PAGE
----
• All three crops were a net sink for CO2: corn, soybean, and cotton fixed -31,331, -23,563, and -8,856 kg CO2 per ha in exchange for 483, 552, and 367 mm of ET, respectively (negative values for fixed CO2 show that CO2 fixed in the plant is removed from the atmosphere).
• Corn grain yield averaged 203.7 bu/acre, soybean seed yield averaged 71.1 bu/acre, and cotton lint yield averaged 1124 lb/acre.
• Daily biomass accumulation was highest in corn, followed by soybean, and least in cotton.
• Highest NEE was in corn, followed by soybean followed by cotton. Seasonal NEE estimated for cotton was 72% less than that for corn and 62% less than that for soybean. Thus, corn, the C4 crop, fixed more CO2 for a given amount of resources than did the C3 crops soybean and cotton.
• Maximum ET from corn, soybean, and cotton was 0.252, 0.26, and 0.224 in./day, respectively. Whole season ET for corn, soybean, and cotton was 19.0, 21.7, and 14.5 in., respectively. The lower cotton ET was due to its lower LAI compared to soybean and corn.
• Half-hour estimates of ET from all crops were most correlated with solar radiation (R2 = 0.77) vs. air temperature (R2 = 0.34) and vapor pressure deficit (R2 = 0.53) in this study that was conducted in the sub-humid climate of the Delta.
• Overall, daily EWUE in all three crops followed the LAI growth patterns. Higher rates of EWUE were achieved in all three crops during the peak LAI stages of those crops.
• The EWUE in corn (53 kg CO2/ha per mm of ET) was greater than that of soybean (43 kg CO2/ha per mm of ET) which was greater than that of cotton (24 kg CO2/ha per mm of ET).
• The corn crop’s grain production WUE (expressed as the ratio of the grain weight to the amount of ET) was 26 kg/ha per mm of ET. The WUE of soybean seed production was 9 kg/ha per mm of ET, and that of cotton lint yield was 3 kg/ha per mm of water.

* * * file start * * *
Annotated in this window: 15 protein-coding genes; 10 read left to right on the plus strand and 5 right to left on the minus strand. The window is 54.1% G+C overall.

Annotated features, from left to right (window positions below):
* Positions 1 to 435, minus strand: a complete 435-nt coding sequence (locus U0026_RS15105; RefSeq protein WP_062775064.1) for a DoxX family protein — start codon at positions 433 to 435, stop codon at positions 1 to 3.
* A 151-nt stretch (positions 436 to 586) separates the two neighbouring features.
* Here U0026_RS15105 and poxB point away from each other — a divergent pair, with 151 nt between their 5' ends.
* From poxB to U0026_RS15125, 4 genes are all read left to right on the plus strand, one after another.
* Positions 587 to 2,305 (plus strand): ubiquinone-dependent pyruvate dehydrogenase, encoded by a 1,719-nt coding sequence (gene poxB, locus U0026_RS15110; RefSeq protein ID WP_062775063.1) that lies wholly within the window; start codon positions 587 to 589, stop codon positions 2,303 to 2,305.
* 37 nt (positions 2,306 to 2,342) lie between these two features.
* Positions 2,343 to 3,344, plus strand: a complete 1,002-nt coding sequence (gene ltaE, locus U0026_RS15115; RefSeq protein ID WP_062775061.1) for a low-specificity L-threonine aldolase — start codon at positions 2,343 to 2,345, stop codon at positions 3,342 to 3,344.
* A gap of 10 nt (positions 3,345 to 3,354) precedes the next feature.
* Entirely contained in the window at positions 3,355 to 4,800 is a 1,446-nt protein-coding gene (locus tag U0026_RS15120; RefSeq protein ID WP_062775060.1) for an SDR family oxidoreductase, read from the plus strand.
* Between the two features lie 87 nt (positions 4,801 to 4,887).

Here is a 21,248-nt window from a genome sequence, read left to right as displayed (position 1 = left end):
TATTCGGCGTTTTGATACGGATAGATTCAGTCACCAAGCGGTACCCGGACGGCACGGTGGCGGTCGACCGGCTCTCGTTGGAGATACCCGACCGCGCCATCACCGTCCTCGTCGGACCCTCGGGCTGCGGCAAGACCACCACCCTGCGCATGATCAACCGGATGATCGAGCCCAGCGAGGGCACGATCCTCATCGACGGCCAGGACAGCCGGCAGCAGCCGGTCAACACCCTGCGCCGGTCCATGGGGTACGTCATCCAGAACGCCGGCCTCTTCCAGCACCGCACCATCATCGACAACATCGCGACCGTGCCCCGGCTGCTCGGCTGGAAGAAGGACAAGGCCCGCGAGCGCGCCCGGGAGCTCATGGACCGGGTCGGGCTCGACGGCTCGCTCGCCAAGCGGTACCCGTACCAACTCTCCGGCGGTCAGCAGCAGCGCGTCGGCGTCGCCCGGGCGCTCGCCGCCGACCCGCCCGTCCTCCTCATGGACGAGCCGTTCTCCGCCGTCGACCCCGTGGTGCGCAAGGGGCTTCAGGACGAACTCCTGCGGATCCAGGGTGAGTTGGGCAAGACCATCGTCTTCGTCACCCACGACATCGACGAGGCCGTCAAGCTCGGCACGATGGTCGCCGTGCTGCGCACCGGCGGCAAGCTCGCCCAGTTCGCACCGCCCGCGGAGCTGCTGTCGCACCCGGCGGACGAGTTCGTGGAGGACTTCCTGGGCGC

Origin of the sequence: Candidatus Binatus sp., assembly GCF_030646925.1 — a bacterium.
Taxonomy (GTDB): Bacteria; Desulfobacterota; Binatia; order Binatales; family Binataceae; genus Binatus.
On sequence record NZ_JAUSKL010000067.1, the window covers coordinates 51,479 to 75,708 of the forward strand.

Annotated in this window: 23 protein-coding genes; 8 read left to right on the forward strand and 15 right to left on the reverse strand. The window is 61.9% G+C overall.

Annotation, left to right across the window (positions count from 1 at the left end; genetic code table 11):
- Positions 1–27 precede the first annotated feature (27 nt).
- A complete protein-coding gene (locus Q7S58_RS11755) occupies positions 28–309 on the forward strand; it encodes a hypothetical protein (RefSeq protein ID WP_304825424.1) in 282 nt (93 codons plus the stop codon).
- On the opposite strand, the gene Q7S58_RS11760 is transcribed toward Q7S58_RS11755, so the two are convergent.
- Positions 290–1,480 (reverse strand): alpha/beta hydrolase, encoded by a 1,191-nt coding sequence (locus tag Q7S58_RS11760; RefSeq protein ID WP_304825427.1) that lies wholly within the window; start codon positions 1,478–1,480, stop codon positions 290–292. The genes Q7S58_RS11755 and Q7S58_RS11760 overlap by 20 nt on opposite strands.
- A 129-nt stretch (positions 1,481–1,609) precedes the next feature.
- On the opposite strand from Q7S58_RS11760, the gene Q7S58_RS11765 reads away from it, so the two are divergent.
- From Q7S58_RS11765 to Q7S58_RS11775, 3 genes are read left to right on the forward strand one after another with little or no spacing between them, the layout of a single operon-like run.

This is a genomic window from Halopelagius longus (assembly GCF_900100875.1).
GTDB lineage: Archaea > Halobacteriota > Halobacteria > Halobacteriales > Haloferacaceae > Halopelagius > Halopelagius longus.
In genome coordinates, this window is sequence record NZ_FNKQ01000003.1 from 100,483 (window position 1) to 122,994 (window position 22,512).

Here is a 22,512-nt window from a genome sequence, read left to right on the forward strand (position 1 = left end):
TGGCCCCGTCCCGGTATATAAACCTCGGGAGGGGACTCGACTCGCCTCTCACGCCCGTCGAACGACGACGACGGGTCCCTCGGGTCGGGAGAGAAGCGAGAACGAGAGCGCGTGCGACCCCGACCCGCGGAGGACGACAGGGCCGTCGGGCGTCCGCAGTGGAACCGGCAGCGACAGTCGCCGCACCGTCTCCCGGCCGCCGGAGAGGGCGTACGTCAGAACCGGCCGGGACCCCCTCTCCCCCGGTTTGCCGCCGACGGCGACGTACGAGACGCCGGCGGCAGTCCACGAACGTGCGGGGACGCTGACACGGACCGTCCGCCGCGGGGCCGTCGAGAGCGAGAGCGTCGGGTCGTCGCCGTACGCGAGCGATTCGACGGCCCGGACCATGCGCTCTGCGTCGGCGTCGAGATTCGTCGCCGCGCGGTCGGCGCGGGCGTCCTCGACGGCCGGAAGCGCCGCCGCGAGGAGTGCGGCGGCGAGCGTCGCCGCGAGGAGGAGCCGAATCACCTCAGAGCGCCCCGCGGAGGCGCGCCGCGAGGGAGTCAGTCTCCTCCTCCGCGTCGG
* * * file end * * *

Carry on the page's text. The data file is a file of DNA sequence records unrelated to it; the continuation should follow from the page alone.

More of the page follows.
• The authors conclude that the results from this study can be used to make decisions about the proper crop mix to use in the Miss. Delta to achieve increased WUE while also sequestering more CO2 in cropping systems. These results also indicate that C4 corn is a more efficient user of water that are C3 soybean and cotton crops.
These results should no be misconstrued to mean that C3 crops should be tossed out in favor of C4 crops, but they do suggest the logical question of “Why not work at changing major C3 crop plants to C4 plants?” so that WUE of all crops can be increased. That does seem logical on the surface. However, according to a statement in the article titled “Integrating C4 photosynthesis into C3 crops to increase yield potential” by Covshoff and Hibberd (Curr. Opinion in Biotechnology 2012, 23:209-214), “Owing to complex changes associated with C4 photosynthesis, it is no understatement to define this conversion as one of the Grand Challenges for Biology in the 21st Century.” They “outline the challenges of installing a C4 system and assess how new approaches and knowledge may help achieve this goal.” And of course, this task will require sophisticated and complex genetic engineering techniques and methodology. But this endeavor just might be worth the effort when the economic and societal benefits are taken into account; i.e., a reduction in wasteful photorespiration by C3 plants that might be converted to C4 plants could result in a significant increase in useable yield from these plants. (Caveat: Since the above article was published 7 years ago, it is likely that numerous strides have been made in reaching this goal.)